A Chick Lit Holocaust Memoir

Trudi Kanter’s Some Girls, Some Hats and Hitler is an engaging, feminist charmer

Models Peggy Healy and Muriel Maxwell in hats typical of the period Models Peggy Healy and Muriel Maxwell in hats typical of the period | Photo: myvintagevogue.blogspot 

Holocaust memoirs are many, often beautiful, almost always reflective, even philosophical and deep. An art form all their own, from another place, from other lives, other times: wonderful, but distant.

Some Girls, Some Hats and Hitler is different. This memoir feels very “now”, the chick lit of Holocaust memoirs with an unintentional feminist message: Women rule.

This bizarre combination of the horrors of war (“A hand sticks out of the rubble, the top of someone’s head. I’m going to be sick. A boy lies pinned under part of a roof.”) and love for fashion (“Walter wears a dark grey bespoke flannel suit, handmade white brogues with black toes, a white silk shirt, a tie.”) will take you by surprise, place you outside of usual canons and open you up to the lesson this book offers: You need to fight for yourself. And when the going gets tough, you have to do what it takes. Even more so if you are a woman.

Models Peggy Healy and Muriel Maxwell in hats typical of the period Models Peggy Healy and Muriel Maxwell in hats typical of the period | Photo: myvintagevogue.blogspot 

Models Peggy Healy and Muriel Maxwell in hats typical of the period Models Peggy Healy and Muriel Maxwell in hats typical of the period | Photo: myvintagevogue.blogspot

 

Rediscovered in a Cambridge bookshop

Trudi Kanter’s memoir was discovered by editor Ursula Doyle in a bookshop in Cambridge, England in 1987. Little is known of Kanter: She was born in 1905, died in 1992 in London. She was an only child who had no children, and her husband’s family all died in the Theresienstadt concentration camp. What we do know, we know from her book: She was a successful, independent hat designer with a beautiful workshop on Kohlmarkt 11, always one of the most prestigious addresses in Vienna. She was a young, beautiful – and divorced – lady who managed her flourishing business and supported her parents.

Just as she was falling in love with a handsome and wealthy businessman named Walter, the Nazis occupied Vienna. Kanter, unlike her fiancé, quickly realised they would have to leave the country if they wanted to survive. And this is where Kanter’s personality begins to sparkle, and inspire page by page – while Walter froze and became completely useless, she did whatever was necessary to get them out of Austria and create a new life in London.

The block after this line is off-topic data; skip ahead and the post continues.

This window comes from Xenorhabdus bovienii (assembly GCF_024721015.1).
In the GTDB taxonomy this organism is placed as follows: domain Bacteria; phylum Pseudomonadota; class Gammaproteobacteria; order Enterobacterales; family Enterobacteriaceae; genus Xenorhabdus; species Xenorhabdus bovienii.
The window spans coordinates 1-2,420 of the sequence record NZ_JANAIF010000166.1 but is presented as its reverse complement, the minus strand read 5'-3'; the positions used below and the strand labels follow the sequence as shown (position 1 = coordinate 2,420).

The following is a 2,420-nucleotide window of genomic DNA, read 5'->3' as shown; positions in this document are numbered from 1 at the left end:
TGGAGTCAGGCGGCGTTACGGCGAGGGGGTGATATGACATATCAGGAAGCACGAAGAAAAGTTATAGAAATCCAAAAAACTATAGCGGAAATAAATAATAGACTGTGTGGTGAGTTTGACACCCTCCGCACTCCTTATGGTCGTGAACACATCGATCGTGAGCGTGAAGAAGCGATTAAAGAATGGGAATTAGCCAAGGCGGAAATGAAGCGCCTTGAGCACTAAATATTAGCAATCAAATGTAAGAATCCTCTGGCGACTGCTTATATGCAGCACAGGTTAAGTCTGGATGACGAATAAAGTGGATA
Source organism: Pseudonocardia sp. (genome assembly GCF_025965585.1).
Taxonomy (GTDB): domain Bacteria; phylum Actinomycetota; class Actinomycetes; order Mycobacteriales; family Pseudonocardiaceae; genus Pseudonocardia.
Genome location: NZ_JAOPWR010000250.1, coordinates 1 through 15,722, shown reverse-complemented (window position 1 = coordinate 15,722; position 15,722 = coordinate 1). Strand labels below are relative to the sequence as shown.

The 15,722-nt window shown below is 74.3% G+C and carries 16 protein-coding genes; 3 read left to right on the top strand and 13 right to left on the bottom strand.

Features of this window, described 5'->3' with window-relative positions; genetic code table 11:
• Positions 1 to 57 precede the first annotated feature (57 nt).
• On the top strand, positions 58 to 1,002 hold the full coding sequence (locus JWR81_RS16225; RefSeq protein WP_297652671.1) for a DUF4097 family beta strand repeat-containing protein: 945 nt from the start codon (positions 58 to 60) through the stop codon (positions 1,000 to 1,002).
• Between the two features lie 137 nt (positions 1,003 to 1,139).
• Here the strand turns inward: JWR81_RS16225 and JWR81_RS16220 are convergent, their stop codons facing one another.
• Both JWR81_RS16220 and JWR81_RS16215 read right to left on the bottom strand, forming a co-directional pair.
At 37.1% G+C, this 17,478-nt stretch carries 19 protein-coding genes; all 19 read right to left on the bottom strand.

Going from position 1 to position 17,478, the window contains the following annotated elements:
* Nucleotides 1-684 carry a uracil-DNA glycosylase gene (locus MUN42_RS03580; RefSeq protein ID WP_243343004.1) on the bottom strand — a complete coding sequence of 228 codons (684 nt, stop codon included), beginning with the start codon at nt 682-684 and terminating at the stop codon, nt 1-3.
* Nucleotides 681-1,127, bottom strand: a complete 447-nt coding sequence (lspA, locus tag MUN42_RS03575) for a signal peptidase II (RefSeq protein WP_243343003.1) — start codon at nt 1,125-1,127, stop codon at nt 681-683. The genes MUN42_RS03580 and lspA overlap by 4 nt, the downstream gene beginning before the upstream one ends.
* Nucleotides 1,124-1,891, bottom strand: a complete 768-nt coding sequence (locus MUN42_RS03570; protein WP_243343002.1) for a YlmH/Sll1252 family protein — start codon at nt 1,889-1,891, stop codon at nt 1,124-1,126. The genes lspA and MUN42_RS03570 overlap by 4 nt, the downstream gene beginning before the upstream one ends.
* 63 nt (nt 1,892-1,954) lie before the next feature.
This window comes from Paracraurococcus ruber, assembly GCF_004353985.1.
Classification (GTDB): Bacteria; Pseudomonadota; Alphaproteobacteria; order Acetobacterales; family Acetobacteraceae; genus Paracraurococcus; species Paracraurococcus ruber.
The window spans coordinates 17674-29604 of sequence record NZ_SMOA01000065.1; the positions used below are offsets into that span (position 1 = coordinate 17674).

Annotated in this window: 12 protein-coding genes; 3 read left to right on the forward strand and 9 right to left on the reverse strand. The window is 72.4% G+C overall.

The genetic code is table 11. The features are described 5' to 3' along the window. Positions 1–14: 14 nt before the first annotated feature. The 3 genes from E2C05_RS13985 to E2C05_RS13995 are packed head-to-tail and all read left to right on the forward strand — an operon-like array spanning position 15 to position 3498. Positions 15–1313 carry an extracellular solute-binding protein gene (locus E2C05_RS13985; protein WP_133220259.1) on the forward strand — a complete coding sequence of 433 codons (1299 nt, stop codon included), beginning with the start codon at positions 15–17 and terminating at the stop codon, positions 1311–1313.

As Doyle commented: “Trudi lied, bribed, coaxed, harassed and bullied her way through every channel she could think of, official, unofficial, and criminal, to get herself and her fiancé, Walter, out of the country.”

Once they were safe, she did the same to rescue her parents.

What makes this book a treat, and a lesson, is her openness in describing her actions – it will make you wonder if she was not aware of, or if she did not care about, how she came across: two-faced, snobbish and fraudulent. She described how a friend called Gustl asked her to help him by urging her connection at the American Embassy about his visa. Although she knew her connection was already back in America, Kanter promised to help – albeit with a note that it would cost “a lot” of money.

She was lucky, as Gustl got his visa without any intervention: “Two days later, jubilant Gustl telephoned. ‘The letter from the consulate has arrived! I’m safe – I’m leaving as soon as possible.’ A miracle, another miracle, I thought. […] I had asked for the exact sum my parents would need for the next six months. […] I didn’t feel guilty.” A very questionable moral trait – to which she offers no further analysis.

 

Unassuming heroism, daily pleasures

Thus, she stays on the surface – the main reason Kanter’s book does not achieve the stature of literature is she stays on the surface; she does not have the interest, or the capacity, to go deeper, to pull her heart out and serve it to the reader. But she doesn’t need to; this superficiality and bluntness in her writing style as well as her actions are what make the charm of this book. 

Some of the best moments are Kanter’s colourful descriptions of places, people and fashion. For instance of the fine life of pre-war Vienna: “Demel was a place of old fashioned courtesy. Hands were kissed, heels respectfully clicked. Nobody was ever in a hurry. […] I admired the wine-coloured carpets and window seats, where nests of little old ladies peeped out at passers-by.” Or fashion shows in London: “For the hat show, customers arrive in chauffeur-driven limousines wearing Balenciaga and Patou, jewellery from Van Cleef & Arples and Cartier, sables, mink, chinchilla. They push and shove to get the best seats. White mink on black suits. Russian lynx on a red coat. Pearls. Diamonds.”

Some Girls, Some Hats and Hitler is a strange book. It is an easy read with a great pace, and never boring. It will bring you both the joys and horrors of life, tell you about love, romance but also war and death. It will immerse you in other times and places. It will teach you to fight for yourself.

And it will remind you of the pitfall of today’s youth-obsessed culture: We can learn about life only from those who have lived it. ÷

 

Some Girls, Some Hats and Hitler

by Trudi Kanter

Scribner, October 2012

pp. 272 

 

Order online at:  “Some Girls, Some Hats and Hitler” (Trudi Kanter)

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